Saturday, March 02, 2013
Still in Vilnius, I came across this older woman out for a stroll in the dappled sunshine. It seems the world over the stance, hair and accessories remain the same. These sketches are being completed in a 3" x 5" trave e logue sketchbook. The paper is fairly substantial and holds water well, so I thought I'd take advantage of that fact.
If you'd like to add your sketches during March, go to the March Sketch a Day page on my blog (see the page tabs above) and use the button to to add your image and link back to your blog post. Let's see how many people will join in this month!
Friday, March 01, 2013
Drawing has always been my comfort zone, but painting does eat into that and I while I usually sketch something most days, I don't usually share it.
I've decided that I will devote March to sharing a sketch a day. One, it puts a bit of pressure on me to ensure that I do produce and two, it continues to ensure I keep my drawing skills honed.
I'll be posting the sketches in a Facebook album and also sharing them on my blog on the March Sketch A Day page. I'd love others to join in and share what they've drawn during the month. You can add a thumbnail of your sketch on my March Sketch a Day page which also links directly to your blog post. The basis of the sketch should be a drawn line, but colour always livens things up after you have the "bones" down.
I'll start the month off with a sketch of a row of sheds on the side of a road in Vilnius, Lithuania. If you're looking for something new to sketch try The Virtual Paint Out. You never know what's waiting for you there!
Wednesday, February 27, 2013
This is why I rarely use a photograph if working from a reference piece but leave it on the computer. That way I can zoom in and see detail and colour that no printer, no matter what the quality of output, can ever produce. Here is the current work's progress, using layers of oils on top of the acrylic from the last post.
There's still lots more to do and I want to leave it for a couple of day to dry a little then start some glazes over the glass surface in some areas.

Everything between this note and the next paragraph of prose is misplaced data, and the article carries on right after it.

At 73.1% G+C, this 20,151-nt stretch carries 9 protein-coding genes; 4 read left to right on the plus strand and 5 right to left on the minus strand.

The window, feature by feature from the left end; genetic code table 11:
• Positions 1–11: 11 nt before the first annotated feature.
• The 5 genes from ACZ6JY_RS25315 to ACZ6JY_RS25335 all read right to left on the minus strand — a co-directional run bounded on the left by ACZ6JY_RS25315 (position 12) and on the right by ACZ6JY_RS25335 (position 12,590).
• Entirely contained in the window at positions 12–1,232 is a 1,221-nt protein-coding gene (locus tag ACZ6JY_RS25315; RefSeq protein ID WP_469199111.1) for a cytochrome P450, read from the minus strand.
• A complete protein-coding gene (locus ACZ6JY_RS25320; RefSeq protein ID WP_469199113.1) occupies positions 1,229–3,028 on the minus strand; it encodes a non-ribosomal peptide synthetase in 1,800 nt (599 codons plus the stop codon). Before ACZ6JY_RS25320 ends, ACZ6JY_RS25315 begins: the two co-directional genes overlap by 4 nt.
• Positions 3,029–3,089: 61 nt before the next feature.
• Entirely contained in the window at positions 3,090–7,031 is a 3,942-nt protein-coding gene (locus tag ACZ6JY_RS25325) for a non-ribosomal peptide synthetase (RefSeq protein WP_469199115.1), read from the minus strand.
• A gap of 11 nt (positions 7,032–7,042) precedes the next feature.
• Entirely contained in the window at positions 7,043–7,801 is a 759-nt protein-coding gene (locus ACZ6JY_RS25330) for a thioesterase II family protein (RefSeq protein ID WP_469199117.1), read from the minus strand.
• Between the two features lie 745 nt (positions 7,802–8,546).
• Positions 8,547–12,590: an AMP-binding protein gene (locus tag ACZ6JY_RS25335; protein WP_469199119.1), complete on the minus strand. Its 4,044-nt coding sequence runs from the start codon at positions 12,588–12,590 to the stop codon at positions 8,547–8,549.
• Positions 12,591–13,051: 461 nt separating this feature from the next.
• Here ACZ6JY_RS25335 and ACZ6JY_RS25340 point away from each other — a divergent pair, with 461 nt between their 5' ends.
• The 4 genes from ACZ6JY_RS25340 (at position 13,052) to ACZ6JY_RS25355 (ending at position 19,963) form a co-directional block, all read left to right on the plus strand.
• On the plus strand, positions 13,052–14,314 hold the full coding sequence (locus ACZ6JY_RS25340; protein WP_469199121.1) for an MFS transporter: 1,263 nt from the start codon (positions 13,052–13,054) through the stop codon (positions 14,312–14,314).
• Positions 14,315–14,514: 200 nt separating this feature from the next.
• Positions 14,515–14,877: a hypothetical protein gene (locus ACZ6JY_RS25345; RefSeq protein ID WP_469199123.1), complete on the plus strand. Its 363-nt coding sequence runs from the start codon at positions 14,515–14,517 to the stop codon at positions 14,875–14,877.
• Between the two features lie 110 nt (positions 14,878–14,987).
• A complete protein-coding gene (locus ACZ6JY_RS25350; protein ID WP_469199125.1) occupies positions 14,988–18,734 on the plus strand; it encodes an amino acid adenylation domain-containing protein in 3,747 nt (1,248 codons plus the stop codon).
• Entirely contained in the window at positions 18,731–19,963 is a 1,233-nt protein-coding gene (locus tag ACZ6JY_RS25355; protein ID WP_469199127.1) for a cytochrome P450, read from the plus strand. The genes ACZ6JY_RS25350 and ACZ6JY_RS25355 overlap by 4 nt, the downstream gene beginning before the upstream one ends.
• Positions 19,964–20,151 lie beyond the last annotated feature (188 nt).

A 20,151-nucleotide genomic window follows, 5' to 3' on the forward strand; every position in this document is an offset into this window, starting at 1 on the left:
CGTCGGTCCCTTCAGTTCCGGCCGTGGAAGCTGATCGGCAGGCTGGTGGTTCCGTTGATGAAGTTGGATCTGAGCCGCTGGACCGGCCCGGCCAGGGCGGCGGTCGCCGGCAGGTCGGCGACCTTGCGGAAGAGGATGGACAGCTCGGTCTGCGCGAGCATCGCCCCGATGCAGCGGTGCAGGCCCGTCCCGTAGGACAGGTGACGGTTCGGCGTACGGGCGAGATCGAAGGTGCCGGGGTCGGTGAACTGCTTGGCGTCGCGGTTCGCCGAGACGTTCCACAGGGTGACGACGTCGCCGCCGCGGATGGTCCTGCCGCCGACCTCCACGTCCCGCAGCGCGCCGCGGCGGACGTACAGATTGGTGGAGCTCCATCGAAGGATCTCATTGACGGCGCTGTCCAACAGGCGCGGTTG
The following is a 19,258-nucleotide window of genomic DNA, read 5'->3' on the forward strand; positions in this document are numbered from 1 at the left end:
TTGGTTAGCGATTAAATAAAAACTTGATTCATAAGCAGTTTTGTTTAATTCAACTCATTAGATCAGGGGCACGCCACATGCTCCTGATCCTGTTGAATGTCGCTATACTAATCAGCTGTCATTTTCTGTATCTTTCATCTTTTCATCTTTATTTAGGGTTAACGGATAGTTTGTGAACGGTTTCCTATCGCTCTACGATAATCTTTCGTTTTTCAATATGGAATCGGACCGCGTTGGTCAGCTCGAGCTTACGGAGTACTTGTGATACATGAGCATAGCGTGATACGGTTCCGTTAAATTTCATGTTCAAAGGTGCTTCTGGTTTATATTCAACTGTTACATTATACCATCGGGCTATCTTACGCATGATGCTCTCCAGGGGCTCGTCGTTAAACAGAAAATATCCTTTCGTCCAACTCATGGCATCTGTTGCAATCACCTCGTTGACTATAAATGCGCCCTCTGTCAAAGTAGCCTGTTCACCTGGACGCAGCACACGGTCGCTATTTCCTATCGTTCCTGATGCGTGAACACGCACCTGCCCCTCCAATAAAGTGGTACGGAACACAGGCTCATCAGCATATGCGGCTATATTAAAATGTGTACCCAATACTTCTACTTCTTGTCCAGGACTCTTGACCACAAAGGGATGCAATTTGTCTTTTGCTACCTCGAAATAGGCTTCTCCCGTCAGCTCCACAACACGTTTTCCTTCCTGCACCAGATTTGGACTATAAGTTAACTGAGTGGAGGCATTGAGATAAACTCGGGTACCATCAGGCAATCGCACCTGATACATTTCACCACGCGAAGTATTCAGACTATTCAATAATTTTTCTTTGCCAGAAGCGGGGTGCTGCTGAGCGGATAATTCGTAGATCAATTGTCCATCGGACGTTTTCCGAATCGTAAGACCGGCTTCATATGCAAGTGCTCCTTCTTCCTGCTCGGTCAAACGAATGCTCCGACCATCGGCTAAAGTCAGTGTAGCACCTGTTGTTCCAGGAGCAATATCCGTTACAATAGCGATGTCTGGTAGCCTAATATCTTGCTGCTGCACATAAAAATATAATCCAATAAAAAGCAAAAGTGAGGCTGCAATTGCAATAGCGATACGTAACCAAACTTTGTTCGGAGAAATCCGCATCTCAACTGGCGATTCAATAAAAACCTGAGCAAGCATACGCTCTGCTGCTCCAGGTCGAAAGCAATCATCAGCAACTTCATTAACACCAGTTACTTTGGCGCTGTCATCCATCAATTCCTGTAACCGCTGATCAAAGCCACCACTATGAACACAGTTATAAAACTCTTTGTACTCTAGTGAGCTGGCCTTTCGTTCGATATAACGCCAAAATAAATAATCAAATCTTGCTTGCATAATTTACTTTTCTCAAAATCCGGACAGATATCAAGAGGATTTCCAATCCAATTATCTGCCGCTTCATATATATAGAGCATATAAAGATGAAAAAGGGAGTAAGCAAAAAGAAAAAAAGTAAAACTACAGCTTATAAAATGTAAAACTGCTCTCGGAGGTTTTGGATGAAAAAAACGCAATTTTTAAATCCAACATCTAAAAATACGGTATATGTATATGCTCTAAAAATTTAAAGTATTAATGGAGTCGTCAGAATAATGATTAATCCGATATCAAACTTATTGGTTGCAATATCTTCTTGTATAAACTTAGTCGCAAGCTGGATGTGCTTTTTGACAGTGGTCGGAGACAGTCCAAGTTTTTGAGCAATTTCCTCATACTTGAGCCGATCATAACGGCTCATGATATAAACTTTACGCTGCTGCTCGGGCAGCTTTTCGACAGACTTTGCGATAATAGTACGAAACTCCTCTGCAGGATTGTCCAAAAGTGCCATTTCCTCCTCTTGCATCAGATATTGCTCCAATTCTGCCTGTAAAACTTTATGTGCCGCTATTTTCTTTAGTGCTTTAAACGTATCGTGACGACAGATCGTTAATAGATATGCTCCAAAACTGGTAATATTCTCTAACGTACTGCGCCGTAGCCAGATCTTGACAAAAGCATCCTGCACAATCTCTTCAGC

Monday, February 25, 2013
I've determined that my love of painting water and fish and reflective objects is all down to that play of light and how it forms shapes so well. Capturing the reflective quality is a challenge to me and a bit like a puzzle that I always enjoy tackling. Glass tends to be one of those perceived difficulties for artists who view the whole and panic, wishing there was a "glass" paint to achieve the transparent and reflective surface.
Reflective surfaces need to be studied carefully to understand just what makes up their form. When you dissect a highly reflective object in bright light, you see that the lines between values are very well marked and break the general rules in painting and drawing of not having crisp edges between values. It is that edge that defines what we see and interpret and shiny. If the bright light was not reflecting off the surface, the effect would still be there, but less intense.
Yesterday I created the study of a glass bottle (top of page) using watercolour in a 6 x 12 multimedia sketchbook. I love my studies as many of you know and wanted to see if this would be worthwhile to turn into a painting. And I believe it is.
The form and reflections work well and I've drawn the bottle again freehand with acrylic paint and blocked in some form with dilute acrylic washes. Next I'll start adding colour in oils. Acrylic backgrounds are almost another form of study, letting me block in colour quickly to set the stage for what is to come.
This is on a 9" x 12" canvas panel.